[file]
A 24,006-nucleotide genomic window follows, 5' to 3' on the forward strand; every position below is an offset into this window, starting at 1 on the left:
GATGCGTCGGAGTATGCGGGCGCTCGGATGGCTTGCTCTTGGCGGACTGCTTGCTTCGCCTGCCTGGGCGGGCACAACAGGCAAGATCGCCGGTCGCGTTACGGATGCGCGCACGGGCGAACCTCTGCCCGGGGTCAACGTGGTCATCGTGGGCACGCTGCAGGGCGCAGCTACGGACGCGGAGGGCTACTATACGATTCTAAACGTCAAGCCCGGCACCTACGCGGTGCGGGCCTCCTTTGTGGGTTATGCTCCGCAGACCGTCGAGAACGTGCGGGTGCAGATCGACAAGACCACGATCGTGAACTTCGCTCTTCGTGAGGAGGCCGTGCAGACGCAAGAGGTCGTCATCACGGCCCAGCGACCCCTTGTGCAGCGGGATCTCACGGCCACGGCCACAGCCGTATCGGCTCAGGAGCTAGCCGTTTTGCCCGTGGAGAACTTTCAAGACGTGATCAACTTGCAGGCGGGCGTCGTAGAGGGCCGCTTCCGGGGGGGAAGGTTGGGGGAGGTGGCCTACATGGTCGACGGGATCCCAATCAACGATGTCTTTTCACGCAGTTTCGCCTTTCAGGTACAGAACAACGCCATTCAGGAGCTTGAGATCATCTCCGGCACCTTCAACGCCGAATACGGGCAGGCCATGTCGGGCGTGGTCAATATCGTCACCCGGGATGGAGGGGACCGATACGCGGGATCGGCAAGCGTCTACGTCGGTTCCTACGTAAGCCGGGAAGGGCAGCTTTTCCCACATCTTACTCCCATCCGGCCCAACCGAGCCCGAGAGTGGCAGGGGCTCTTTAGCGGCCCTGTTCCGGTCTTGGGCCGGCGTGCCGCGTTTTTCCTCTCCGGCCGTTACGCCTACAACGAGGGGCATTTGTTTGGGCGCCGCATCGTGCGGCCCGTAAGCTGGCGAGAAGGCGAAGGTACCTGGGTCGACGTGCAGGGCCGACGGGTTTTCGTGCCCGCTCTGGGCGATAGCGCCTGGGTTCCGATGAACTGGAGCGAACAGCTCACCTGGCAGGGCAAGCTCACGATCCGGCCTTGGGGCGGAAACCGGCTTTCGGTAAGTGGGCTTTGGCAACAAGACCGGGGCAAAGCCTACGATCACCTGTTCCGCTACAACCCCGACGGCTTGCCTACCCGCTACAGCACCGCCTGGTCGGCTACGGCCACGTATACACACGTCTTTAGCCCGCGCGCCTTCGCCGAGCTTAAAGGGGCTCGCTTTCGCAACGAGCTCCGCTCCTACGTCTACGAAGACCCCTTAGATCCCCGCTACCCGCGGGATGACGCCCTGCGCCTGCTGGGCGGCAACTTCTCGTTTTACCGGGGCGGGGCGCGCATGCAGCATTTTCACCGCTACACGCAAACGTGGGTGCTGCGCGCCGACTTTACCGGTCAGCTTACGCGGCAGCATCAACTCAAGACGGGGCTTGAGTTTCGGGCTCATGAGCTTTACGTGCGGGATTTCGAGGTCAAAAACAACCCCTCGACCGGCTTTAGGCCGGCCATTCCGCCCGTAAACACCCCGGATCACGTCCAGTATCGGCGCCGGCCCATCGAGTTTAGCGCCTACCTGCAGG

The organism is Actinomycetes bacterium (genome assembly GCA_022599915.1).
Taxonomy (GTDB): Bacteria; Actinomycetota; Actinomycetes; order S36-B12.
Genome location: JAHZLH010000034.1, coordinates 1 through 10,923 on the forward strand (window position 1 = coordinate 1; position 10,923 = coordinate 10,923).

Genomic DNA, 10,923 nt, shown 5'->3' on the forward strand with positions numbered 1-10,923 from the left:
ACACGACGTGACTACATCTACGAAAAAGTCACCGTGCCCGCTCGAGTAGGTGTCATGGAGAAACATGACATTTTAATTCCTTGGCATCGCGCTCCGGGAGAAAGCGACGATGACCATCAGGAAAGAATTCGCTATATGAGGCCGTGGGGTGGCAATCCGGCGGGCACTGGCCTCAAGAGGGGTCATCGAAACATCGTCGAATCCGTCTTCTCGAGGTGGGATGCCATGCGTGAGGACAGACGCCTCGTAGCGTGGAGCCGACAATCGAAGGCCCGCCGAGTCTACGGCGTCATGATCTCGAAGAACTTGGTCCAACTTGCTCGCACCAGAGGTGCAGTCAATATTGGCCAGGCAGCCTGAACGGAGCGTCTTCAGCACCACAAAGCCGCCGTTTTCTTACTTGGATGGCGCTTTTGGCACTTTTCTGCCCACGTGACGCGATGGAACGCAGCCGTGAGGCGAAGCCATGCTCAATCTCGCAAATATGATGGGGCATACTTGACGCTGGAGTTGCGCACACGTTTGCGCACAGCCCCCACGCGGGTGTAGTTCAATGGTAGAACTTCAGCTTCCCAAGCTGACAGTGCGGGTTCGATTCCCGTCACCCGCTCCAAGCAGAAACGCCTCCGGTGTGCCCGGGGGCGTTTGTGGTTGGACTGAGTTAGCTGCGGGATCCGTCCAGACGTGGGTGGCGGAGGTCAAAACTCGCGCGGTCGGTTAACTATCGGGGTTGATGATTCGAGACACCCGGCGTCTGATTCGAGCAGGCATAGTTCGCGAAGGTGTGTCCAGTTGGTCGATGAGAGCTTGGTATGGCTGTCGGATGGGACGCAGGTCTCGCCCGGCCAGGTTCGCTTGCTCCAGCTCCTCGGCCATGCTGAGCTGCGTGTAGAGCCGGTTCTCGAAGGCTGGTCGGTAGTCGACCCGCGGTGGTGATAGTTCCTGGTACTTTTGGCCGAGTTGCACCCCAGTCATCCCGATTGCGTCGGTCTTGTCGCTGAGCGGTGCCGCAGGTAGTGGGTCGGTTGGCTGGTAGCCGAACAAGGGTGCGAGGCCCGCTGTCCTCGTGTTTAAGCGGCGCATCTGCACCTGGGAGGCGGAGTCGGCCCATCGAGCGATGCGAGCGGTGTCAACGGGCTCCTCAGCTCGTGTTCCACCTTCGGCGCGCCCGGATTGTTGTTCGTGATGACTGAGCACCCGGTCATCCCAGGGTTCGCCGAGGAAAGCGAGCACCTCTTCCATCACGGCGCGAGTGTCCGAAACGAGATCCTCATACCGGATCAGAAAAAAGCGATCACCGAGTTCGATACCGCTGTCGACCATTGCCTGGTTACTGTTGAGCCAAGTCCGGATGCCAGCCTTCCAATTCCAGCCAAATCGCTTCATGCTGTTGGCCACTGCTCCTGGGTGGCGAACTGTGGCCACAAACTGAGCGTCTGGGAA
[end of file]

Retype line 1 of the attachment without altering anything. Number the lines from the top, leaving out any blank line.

A 24,006-nucleotide genomic window follows, 5' to 3' on the forward strand; every position below is an offset into this window, starting at 1 on the left: